Having been elected as President of the oldest liberation movement in RSA, President Jacob Zuma will inevitably face assessments of his leadership on a constant basis. These assessments would sometimes be positive, and sometimes negative. This is normal. Leading the ANC is no child’s play, particularly in the post-1994 South Africa.
The president and the entire leadership collective are about to finish their term of office and, as is the tradition of the ANC, a Conference would be convened to elect new leadership for the next five years. That Conference would be hosted in Mangaung in December.
Since the NEC opened the nominations on 30 September, there has been a number of wild accusations levelled at the sitting ANC President. These accusations were intended to, amongst others, discourage Branches of the ANC to nominate Jacob Zuma for president come the Mangaung Conference in December. Among these accusations, three are key; 1) that Jacob Zuma is illiterate and therefore unsuitable to lead the ANC and government; 2) that Jacob Zuma has a compromised personality and; 3) that Jacob Zuma has failed to lead the ANC.
I refer to the above as accusations because none of them have been tested scientifically. Until proven with proper tools of analysis, these remain wild accusations. But because of their presence in the public domain, and also because they influence the public perceptions about the person of the President, the ruling party and the government of South Africa, they cannot just be ignored. They need to be engaged.
The first accusation is arguably the dumbest criticism ever levelled at a sitting state president. I have never heard such twaddle in my entire life. This is because those who are levelling this criticism towards the President might be themselves guilty of the accusation themselves. The most elementary definition of an illiterate person is the one “who is unable to read and write”. Now this is definitely not relevant to President Zuma.
The president has authored and read a number of strategic documents in his life. In fact, I have personally seen the President both write and read with my naked eyes. What nonsense!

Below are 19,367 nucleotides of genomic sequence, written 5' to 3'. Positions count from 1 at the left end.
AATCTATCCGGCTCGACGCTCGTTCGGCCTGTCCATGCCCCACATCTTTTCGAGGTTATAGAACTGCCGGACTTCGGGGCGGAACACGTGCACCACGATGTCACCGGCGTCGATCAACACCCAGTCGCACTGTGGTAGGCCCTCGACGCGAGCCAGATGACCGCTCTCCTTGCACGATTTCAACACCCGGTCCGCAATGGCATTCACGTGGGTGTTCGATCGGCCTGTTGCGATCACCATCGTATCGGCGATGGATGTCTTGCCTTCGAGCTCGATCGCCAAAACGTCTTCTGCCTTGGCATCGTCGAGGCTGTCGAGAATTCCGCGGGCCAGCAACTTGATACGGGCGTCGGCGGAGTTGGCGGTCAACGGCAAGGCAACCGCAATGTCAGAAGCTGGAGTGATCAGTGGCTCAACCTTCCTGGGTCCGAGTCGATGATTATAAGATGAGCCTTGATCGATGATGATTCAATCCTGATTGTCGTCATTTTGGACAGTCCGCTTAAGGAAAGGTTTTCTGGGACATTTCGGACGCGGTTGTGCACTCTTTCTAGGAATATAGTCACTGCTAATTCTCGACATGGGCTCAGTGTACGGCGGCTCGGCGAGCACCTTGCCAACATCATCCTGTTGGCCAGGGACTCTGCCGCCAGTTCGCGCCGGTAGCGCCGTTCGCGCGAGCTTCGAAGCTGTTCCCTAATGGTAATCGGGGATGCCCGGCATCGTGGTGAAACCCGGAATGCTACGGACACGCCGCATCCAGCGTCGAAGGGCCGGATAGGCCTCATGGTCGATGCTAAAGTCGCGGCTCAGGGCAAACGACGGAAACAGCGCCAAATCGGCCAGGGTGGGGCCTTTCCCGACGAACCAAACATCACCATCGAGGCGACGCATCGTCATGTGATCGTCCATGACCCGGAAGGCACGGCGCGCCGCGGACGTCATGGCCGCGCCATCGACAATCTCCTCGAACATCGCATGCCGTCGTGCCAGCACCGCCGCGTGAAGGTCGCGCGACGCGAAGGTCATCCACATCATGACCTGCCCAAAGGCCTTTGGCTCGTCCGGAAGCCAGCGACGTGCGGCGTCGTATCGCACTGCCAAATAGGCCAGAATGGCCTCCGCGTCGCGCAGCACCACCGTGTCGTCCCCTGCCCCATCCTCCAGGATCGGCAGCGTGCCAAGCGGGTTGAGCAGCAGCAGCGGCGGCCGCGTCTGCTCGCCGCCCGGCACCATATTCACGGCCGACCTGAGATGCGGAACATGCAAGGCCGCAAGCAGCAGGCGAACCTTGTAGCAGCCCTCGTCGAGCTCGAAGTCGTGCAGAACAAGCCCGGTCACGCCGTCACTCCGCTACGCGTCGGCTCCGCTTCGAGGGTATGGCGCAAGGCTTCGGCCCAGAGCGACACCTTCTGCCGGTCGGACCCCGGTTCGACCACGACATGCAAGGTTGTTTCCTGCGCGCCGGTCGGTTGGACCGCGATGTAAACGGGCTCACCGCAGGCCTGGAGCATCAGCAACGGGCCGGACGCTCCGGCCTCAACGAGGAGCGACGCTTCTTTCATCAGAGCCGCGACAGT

If these people doubt the President because he does not have a particular educational qualification, the criticism would be equally absurd. What qualification is required to become a President? I have contacted ALL academic institutions in South Africa. They told me that to be a lawyer, one needed to study an LLB Degree, and to be a medical doctor, one must study towards an MBCHB.
When I asked them about a qualification necessary for a president, they all laughed at me. This exposed the absurdity of the claim by Zuma detractors that he’s not educated.
President Zuma’s detractors also claim that he has a severely flawed personality. They often base this claim on his relations with the opposite sex. It is not in my nature to discuss personal matters of my elders. But due to unprecedented attacks levelled on the President’s character, I feel obliged to defend him, not because I am related to him, but because I fully understand that these attacks on the president of the state have negative implications on the ANC and the government that it leads.
When the President establishes relations with those of the opposite sex, it is always consensual. Never has President forced himself on any woman. All women agree to the advances of the President. I think this hogwash about the President’s relations with his women is an attempt to undermine the integrity and the intelligence of the women he has relations with. A mature woman who enters into a relationship with the President, knowing very well that the latter is married, is making a conscious decision. No one should undermine such a decision. The President is being unfairly criticized.
And lastly, I am yet to come across a justification of the statement that says President Zuma has failed the ANC as a leader. There is no basis for this claim. Under President Zuma, the ANC has;
- Increased its membership to more than 1.2 million;
- Nurtured a healthy and symbiotic relationship between the party and the state;
- Developed very healthy relations between itself and its Allies;
- Steered the SA government from a neo-liberal policy stance to the proletariat-friendly and pro-poor ones; e.g. IPAP2, New Growth Path, etc., as opposed to GEAR, Structural Adjustment Programmes, etc.;
- Embraced systemic social mobilization of organized business, minorities, professionals, and other key strata of society, and;
- Influenced the government to aggressively implement its key priorities of health, education, rural development, creation of decent jobs and fighting crime.
For as long as President Zuma’s critics rely on emotions and personal loathing, they may never convince Branches of the ANC to not retain him in Mangaung in December. For as long they rely on personal attacks that lack any substance, they will never achieve their goal of replacing President Zuma with any of their preferred candidates.
Until I am convinced otherwise, I believe Zuma must be re-elected in Mangaung this year.